Most people in recruitment agree that persistence is a common trait in successful people and particularly leaders. Not many have a method of testing for persistence, and 'demonstrated experience' is pretty shaky in this regards.
We've recently refined our talent pool strategy and are getting better at it. Here's a little example of how you can give someone reasonable feedback on what they need to do to be reconsidered - names changed to protect the innocent! It also illustrates the importance of spelling in business communication and addressing the email correctly!
Lastly, protecting and developing our company as an aspirational brand............
Thursday, October 11, 2012
Wednesday, October 10, 2012
by Bernard M. Bass & Bruce J. Avolio
The benchmark measure of transformational leadership
The Multifactor Leadership Questionnaire measures a broad range of leadership types from passive leaders, to leaders who give contingent rewards to followers, to leaders who transform their followers into becoming leaders themselves. The MLQ identifies the characteristics of a transformational leader and helps individuals discover how they measure up in their own eyes and in the eyes of those with whom they work. Success can be measured through a retesting program to track changes in leadership style. The program described in the MLQ Trainer's Guide provides a solid base for leadership training.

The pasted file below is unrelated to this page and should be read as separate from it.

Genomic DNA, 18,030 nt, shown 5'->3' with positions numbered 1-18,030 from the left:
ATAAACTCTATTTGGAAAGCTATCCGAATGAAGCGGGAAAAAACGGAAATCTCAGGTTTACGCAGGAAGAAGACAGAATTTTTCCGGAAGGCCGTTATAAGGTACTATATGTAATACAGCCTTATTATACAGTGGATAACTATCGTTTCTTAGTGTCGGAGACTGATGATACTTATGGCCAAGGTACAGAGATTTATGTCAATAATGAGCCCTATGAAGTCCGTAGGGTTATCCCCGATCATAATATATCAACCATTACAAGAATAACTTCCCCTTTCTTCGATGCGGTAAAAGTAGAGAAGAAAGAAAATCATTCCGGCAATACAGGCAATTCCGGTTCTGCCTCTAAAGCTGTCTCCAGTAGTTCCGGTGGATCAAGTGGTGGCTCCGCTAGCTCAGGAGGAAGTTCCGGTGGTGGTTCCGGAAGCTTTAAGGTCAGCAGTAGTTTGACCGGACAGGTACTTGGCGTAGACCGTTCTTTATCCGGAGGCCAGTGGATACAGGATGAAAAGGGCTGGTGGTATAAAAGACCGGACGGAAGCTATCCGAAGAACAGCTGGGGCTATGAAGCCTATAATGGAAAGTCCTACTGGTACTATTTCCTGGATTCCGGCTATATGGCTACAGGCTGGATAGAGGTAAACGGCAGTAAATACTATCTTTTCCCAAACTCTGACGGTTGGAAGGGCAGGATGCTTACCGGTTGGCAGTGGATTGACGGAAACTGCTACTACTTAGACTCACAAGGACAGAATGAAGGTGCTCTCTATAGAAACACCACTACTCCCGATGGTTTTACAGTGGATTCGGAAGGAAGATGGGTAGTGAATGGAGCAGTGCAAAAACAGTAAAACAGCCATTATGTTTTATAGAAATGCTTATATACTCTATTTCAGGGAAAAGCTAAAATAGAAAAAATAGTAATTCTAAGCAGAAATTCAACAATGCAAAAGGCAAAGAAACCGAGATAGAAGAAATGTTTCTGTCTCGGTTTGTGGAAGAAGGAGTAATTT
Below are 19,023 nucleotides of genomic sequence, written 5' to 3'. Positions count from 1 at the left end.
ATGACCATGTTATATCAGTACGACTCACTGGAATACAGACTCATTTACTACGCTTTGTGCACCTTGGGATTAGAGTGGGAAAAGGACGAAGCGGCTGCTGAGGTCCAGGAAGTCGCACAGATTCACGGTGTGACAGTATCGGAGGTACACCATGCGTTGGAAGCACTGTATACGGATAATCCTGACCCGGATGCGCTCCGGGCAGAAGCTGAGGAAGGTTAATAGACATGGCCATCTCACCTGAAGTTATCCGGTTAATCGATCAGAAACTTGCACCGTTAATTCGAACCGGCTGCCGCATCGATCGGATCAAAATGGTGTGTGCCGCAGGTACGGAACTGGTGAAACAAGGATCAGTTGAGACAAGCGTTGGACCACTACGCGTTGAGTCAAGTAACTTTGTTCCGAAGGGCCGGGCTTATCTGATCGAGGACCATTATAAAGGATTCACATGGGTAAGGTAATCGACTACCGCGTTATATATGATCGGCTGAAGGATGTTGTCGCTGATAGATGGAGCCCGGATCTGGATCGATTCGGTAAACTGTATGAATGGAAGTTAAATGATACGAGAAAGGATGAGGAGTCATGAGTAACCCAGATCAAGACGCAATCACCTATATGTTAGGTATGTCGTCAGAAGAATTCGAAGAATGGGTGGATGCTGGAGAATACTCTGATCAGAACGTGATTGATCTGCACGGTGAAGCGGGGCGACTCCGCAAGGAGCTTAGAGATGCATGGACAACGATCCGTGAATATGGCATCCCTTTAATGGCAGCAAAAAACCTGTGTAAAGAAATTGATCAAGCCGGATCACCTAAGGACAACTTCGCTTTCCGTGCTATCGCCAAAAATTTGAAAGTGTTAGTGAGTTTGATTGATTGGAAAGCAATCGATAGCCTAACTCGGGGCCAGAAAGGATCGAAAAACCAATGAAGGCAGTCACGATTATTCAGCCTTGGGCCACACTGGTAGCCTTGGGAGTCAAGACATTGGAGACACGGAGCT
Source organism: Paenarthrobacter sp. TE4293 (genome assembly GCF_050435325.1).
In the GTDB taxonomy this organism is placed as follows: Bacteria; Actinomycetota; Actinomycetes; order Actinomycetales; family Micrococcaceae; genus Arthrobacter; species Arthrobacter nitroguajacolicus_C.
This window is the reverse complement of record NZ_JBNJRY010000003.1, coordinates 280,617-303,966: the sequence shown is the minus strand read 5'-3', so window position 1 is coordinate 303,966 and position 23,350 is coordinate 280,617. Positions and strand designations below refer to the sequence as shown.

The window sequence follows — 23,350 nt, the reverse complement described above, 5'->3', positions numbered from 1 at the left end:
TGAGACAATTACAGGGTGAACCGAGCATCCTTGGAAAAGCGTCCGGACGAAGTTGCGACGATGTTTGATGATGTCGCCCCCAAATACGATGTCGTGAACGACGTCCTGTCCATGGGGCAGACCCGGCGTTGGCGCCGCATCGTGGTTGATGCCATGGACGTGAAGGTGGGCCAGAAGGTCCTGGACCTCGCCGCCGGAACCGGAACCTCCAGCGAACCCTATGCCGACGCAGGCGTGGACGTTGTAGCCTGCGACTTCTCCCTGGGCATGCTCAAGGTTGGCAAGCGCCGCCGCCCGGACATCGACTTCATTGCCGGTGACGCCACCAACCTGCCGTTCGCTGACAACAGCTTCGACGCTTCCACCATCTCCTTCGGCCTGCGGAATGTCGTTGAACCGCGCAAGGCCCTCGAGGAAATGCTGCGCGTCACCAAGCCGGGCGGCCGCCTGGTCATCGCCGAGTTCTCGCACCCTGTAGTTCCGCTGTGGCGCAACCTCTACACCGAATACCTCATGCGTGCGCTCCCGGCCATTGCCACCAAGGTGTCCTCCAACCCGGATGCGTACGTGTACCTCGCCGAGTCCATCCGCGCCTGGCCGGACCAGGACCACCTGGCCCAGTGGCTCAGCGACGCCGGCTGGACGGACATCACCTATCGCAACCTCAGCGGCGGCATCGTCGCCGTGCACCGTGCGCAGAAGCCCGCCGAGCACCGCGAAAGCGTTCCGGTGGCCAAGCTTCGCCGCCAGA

· Measures, explains and demonstrates to individuals the key factors that set truly exceptional leaders apart from marginal ones
· Differentiates effective and ineffective leaders at all organizational levels
· Assesses the effectiveness of an entire organization's leadership
· Valid across cultures and types of organizations
Monday, October 8, 2012
Steve gave me the book Outliers, by Malcolm Gladwell, to read last year and I knocked it off this weekend so I can return it to him in Noosa. Here are some notes:
Similar in its approach to 'Freakenomics', Outliers debunks come conventional wisdoms about those who achieve success. Suggesting the intelligence isn't perfectly correlated, and the circumstantial part of 'nurture' plays a significant role, including the cultural norms into which you were born.
The Italians from Roseto who's intimate and culturally isolated town, lead to them living longer and healthier lives than their peer towns. This as a result of their happy and community based lifestyles. Even whilst smoking and drinking! They were 'Outliers', a statistical anomaly if viewed through 'conventional' glasses
>>> Purpose, a sense of belonging and village support are key.
Canadian hockey and many other sports select people apparently based on merit, however, the competitiveness is such that from a very early age players are selected and 'streamed' accordingly. Given the rapid rates of maturation in youth, for example, this leads to.......